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I’ve always loved my mom’s cooking. It’s a cliché to say that my mom is the best cook but I seriously dread the day I am forced to go more than a few weeks with out it. I had to survive off frozen dinners and chewy chicken for two weeks because my parents went on vacation. Not fun for my taste buds.

Growing up, I thought a plate with fried cabbage or gravy beans were the norm in every household. Of course the kid down the street had the same sort of things every night, why wouldn’t they be enjoying the same delicious delicacies.

Oh, to be young and naïve.

Around the age of 10, I started paying attention to the kitchen banter between my parents and I realized something. It was a break-through of sorts: I was the daughter of a Yooper.

Any Michigander knows what this means. For all those living outside the Great Lakes State, a Yooper is a person that hails from Michigan’s Upper Peninsula or the “UP” as we call it (not to be confused with the word “up.” We pronounce both letters). Across the Mackinac Bridge lie our eccentric statesmen with their own unique dialect and food. My mom grew up in Escanaba, a lakeside town in the UP with a population less than 13,000 in 2012, which was the setting of Jeff Daniel’s Escanaba in da Moonlight.

One night a couple of weeks ago I remember waiting in my parent’s kitchen for dinner to be ready. A meat and potato rich aroma was permeating throughout the house. As my mom would say, it was the “smell of her ‘yoot’”.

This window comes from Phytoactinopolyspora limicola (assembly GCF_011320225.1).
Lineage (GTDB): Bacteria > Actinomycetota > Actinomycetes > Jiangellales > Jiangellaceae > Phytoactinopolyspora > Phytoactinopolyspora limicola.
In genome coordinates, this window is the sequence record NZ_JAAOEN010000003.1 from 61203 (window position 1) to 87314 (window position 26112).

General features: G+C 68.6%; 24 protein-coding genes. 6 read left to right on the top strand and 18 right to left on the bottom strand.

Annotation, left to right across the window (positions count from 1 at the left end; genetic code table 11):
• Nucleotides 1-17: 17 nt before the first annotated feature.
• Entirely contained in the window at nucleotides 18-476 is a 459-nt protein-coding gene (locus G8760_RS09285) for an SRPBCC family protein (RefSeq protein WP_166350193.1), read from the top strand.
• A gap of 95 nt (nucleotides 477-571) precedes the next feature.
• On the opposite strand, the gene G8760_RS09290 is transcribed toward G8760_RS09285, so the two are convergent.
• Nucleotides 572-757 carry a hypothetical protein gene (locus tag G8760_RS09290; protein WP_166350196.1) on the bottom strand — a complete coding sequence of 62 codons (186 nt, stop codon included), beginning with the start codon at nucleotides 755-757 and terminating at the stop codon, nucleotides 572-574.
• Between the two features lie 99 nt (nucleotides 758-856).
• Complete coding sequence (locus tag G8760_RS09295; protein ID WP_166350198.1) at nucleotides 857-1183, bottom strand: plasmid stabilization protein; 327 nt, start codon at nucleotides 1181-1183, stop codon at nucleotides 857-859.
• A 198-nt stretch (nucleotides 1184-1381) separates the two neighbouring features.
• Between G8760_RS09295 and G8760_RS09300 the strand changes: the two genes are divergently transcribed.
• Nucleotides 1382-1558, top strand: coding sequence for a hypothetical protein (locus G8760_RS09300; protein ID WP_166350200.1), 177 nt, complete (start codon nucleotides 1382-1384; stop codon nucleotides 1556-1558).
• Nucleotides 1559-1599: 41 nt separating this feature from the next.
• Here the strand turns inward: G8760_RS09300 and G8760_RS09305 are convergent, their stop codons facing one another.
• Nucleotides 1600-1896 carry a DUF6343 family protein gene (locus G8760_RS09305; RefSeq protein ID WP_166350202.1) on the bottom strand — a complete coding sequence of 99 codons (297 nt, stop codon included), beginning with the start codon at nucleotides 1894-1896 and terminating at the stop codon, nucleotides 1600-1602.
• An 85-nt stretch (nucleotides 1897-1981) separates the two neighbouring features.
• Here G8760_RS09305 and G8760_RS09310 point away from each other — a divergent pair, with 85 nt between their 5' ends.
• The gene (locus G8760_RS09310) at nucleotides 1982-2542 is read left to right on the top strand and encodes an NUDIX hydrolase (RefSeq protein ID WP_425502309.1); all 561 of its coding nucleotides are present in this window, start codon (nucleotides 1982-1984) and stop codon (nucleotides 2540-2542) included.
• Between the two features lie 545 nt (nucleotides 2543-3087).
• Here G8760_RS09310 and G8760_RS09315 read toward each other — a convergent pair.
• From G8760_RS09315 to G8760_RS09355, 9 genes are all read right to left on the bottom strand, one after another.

Allow me to be the stereotypical daughter translating for her mom. Her “yoot” is her youth. I wasn’t kidding when I say they have a dialect of their own and it sometimes charges out of my mom when talking, in this case smelling, something from her days spent in the UP. This particular night, one of the UP’s greatest comfort foods was in the house.

Pasties were in the oven.

For all the “trolls” (people that live below the Mackinac Bridge), a traditional pasty is a mix of potatoes, rutabagas, carrots, onions and ground beef all encased in a crust. Most places toward the south of the state don’t have them on the menu but once you cross the bridge there are shops boasting the delicious dish.

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The UP was originally a popular place for immigrants looking for work in either the mining or logging industry. Immigrants from England brought the love of Cornish pasties to the locals and were made even more popular by Finnish immigrants. Pasties became so popular that they are not only a go-to meal for locals but also a tourist attraction.

The small town of Calumet, Mich., is home to the annual Pasty Fest every summer. Pasty Fest includes a 5k walk/run called “The Great Pasty Chase”, a parade and a pasty bake-off. Yes, these meat pastries are that popular.

Growing up eating these dishes in the wrong peninsula makes you feel like you’re a member of an elite society. I’m technically not a troll because my mom is from the UP but I’m not a Yooper because my dad is from southeast Michigan. I’m hybrid; I eat in with the northerners but live with the southerners.

I guess I get the best of both worlds.

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-Emily

 

Images obtained via Google Images

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